July 25, 2019

Effectiveness of ACS bleeding control training in laypeople

By: Judy Mathias
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Editor’s Note

Laypeople currently trained in the American College of Surgeons (ACS) Bleeding Control Basic (B-Con) course may not be prepared to care for bleeding individuals because the principles for correct Combat Application Tourniquet (CAT) application taught in the course are not fully translatable to other commercial or improvised tourniquets, this study finds.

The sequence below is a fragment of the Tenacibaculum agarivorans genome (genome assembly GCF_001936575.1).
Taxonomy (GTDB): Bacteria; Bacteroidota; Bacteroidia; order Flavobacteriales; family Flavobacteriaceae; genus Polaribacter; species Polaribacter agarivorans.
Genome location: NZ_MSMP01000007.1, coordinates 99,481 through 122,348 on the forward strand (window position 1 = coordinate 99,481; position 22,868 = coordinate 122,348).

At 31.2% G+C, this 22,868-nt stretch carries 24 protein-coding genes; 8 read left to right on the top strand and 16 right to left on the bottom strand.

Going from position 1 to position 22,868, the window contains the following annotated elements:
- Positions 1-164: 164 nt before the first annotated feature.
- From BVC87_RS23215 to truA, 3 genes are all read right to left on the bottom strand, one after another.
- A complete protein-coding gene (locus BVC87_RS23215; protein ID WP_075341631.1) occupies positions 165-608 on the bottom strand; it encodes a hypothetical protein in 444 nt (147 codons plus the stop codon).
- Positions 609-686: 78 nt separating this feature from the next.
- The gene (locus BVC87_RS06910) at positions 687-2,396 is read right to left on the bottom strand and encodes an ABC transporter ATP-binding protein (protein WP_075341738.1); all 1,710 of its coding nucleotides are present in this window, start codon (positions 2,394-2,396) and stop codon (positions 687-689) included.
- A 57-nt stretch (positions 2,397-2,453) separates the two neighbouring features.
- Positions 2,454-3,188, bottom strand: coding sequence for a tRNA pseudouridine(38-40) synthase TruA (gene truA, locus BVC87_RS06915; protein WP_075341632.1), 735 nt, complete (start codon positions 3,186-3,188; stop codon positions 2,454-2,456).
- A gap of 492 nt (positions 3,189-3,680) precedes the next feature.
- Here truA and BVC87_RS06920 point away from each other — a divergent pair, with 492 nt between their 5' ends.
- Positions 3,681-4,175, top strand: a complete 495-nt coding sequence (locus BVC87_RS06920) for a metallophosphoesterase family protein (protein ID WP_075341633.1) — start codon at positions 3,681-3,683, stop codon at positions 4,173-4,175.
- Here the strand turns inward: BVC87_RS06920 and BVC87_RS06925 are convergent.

A total of 102 course participants were evaluated on the application of five different tourniquets.

Participants correctly applied the CAT at a significantly higher rate (92.2%) than all other commercial tourniquet types−Special Operation Forces Tactical Tourniquet (68.6%), Stretch-Wrap-and-Tuck Tourniquet (11.8%), Rapid Application Tourniquet System (11.8%), and an improvised tourniquet (32.4%).

The study demonstrates a disconnect between the B-Con course and tourniquet designs available for bystander first aid, possible because of a lack of consensus guidelines, the authors say.

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